A Coach at the Crib And a Consultant at the Potty
By Annys Shin
Washington Post Staff Writer
Saturday, March 8, 2008
Maria Zimmitti didn't set out to become, in her words, the potty lady. The Georgetown psychologist fell into the role of toilet-training coach. She mastered potty training while working with children in an early-intervention program in the District in the late 1990s. About five years ago, she shared her techniques with a few groups of mothers. Word of Zimmitti's skills soon lit up local Internet discussion groups.
Now eager parents line up to pay her $250 for a consultation, with topics like quelling a toilet rebellion and pointers on how to avoid one.
"Sometimes a parent will say, 'How about I pay you $5,000 and you potty train for me?' " Zimmitti said. "They're halfway joking."
Zimmitti is part of a niche service sector that has appeal among busy, anxious and often well-heeled parents in the region who want help with some of the most important and intimate child-rearing duties. Many simply want to carve out more time to spend with their children. For them, paying a personal shopper $30 to spend an afternoon tracking down a coveted tutu for a 2-year-old is money well spent. For other parents, the baby-services sector is a lifeline that can rescue them from sleepless nights or protect their children from getting hurt at home.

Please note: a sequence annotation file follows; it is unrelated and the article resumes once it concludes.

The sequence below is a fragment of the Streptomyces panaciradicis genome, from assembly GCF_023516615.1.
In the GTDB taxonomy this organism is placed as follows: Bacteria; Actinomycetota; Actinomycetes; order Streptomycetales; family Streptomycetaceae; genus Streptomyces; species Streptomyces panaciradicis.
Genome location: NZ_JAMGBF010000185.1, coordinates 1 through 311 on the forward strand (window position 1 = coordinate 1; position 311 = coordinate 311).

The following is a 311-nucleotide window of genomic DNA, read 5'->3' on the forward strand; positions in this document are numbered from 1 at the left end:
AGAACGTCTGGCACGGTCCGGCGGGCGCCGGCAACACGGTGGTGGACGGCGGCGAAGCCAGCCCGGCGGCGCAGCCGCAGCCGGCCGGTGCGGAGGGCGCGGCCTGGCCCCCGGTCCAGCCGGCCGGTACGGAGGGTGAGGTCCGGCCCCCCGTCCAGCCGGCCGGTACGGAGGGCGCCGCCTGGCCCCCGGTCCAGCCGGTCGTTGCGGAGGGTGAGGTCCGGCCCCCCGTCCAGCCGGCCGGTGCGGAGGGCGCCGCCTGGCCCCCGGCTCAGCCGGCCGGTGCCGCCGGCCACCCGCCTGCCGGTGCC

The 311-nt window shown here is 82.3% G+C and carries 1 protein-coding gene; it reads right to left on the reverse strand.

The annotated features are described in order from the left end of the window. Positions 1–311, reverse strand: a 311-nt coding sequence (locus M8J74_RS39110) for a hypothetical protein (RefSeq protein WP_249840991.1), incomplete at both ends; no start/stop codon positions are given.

The prices for baby-specific services run the gamut: $85 for an hour with a lactation consultant, several hundred more for childproofing gear and someone to install it, $4,000 for five nights with a sleep trainer -- all before a baby is out of diapers. In all, the government estimates, middle-income households spend an average of $10,600 for a child's first year. Click Here to view full article.